Keeping the strictest journalistic standards in mind, Feast is still the bee’s knees. We sat inside on a chilly evening, puzzling over pieces of the funky decor. Feast is certainly loud inside, but that’s just a good reason to scoot in closer to your dining partner.

Welcome to our first restaurant review for the newsletter (or for any public forum)! Your correspondents are young foodies, but pretty much will eat anything and find as much joy in taco trucks as we do in upscale sushi restaurants. Recently we paid our first visit to Starfish, the creation of Diego Fernandez, and one of the newest places in the hood.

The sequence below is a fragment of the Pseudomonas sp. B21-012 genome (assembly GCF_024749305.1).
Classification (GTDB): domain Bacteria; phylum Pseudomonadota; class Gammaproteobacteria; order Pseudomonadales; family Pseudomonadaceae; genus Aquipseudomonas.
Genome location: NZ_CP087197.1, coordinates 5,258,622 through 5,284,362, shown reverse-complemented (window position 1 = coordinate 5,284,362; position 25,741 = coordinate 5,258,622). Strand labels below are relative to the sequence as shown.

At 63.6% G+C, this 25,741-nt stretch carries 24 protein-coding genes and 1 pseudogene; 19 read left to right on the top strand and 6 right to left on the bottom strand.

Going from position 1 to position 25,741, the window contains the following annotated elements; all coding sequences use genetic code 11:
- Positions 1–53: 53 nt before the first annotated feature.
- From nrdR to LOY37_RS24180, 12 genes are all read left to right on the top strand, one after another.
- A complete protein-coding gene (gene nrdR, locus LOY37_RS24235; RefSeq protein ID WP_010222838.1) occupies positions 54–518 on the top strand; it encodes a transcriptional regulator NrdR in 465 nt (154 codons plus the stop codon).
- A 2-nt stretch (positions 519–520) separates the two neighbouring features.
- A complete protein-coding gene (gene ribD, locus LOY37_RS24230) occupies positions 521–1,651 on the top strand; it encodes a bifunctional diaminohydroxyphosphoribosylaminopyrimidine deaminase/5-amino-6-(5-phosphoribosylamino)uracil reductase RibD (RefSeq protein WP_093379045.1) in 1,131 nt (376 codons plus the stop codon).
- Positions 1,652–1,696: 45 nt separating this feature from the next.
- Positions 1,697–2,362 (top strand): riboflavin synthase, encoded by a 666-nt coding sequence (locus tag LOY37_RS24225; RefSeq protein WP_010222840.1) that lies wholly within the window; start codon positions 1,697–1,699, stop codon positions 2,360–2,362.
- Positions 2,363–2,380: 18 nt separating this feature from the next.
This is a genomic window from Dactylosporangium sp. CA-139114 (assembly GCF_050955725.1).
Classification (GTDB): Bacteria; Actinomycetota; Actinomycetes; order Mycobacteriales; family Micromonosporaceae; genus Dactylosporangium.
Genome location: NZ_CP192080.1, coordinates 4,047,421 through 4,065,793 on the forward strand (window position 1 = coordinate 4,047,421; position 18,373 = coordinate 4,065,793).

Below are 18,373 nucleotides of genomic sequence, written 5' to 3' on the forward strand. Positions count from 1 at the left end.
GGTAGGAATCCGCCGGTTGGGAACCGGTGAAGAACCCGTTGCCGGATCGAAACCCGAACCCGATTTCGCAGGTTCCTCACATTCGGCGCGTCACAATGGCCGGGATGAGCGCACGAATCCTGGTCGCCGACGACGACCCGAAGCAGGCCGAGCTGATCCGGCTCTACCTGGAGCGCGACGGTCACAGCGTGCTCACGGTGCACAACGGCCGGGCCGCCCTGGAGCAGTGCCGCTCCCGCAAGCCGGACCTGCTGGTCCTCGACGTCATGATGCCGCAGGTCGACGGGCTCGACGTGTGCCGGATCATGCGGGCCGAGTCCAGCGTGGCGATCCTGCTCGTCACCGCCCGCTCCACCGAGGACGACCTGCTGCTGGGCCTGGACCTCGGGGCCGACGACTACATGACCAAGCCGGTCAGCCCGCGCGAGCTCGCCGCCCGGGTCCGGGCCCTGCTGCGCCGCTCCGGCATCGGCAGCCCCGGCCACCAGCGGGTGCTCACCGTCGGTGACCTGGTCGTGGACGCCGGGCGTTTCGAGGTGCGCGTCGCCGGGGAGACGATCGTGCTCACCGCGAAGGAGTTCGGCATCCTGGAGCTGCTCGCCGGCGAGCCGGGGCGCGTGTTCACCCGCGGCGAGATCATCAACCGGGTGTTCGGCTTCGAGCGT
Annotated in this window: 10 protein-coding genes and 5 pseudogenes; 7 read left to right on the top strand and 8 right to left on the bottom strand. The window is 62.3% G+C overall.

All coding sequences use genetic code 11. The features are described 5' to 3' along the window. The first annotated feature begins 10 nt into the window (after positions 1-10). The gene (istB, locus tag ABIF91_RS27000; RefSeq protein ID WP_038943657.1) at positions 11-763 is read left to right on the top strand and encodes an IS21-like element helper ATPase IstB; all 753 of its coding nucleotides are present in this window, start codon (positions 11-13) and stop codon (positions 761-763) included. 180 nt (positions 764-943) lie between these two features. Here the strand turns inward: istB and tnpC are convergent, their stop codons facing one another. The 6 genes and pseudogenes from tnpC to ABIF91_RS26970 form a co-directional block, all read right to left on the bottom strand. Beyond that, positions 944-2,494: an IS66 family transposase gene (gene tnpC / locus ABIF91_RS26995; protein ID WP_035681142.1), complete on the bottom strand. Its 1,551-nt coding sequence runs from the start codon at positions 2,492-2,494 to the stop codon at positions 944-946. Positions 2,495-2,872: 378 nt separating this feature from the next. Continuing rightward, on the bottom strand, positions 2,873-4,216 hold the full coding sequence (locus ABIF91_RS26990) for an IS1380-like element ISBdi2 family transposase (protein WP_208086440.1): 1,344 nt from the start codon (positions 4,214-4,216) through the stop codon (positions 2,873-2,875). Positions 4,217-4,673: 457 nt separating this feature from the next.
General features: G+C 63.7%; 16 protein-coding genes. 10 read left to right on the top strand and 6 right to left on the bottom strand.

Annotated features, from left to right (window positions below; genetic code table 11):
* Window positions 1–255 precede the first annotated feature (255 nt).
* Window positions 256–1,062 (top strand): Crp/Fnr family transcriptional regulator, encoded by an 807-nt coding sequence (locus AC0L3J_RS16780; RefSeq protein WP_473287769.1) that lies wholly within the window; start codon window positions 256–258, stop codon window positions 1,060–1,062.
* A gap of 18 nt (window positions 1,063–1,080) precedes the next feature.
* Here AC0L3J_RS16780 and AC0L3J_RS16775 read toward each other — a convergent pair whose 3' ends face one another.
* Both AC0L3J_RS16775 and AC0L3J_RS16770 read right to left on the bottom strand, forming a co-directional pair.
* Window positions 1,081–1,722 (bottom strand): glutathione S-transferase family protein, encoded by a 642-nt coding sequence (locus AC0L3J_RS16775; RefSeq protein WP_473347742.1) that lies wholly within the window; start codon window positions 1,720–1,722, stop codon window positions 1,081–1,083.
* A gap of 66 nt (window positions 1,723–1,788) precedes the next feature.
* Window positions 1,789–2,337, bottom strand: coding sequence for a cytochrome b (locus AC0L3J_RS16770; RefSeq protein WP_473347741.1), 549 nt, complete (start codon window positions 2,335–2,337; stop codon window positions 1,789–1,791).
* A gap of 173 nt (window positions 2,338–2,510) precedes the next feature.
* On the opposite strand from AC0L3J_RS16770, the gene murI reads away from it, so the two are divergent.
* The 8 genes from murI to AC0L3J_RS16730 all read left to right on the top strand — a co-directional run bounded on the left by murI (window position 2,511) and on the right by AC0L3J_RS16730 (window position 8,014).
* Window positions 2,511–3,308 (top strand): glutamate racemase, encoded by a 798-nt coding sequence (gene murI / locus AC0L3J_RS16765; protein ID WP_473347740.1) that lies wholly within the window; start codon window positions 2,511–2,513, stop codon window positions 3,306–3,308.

Starfish welcomes patrons with an inviting vibe and decor. Impressive jellyfish chandeliers cast a warm light, and the space hits all the right notes of the contemporary, upscale, but jeans-are-totally-cool restaurant. Staff welcomed us immediately and sat us at one of the few open tables. We were pleased to see such a boisterous crowd on a late Thursday evening. The restaurant can be loud, though the amount of wine flowing at neighboring tables plays a factor in total volume.

The waitstaff at Starfish are very good. Don’t swing by here if you’re looking for a quick bite, or if you’re leaving the house at 7:00 and must make an 8:00 curtain at the Majestic. We worked through our cocktails and a tray of bread before our vegetable escabeche appetizer arrived. The kitchen is currently promoting a “fall menu,” and we were glad to see generally in-season vegetables on the opening dish. Red, white and yellow sauces (that were not ketchup, mustard and mayo) complemented brussel sprouts, radishes, carrots and cauliflower.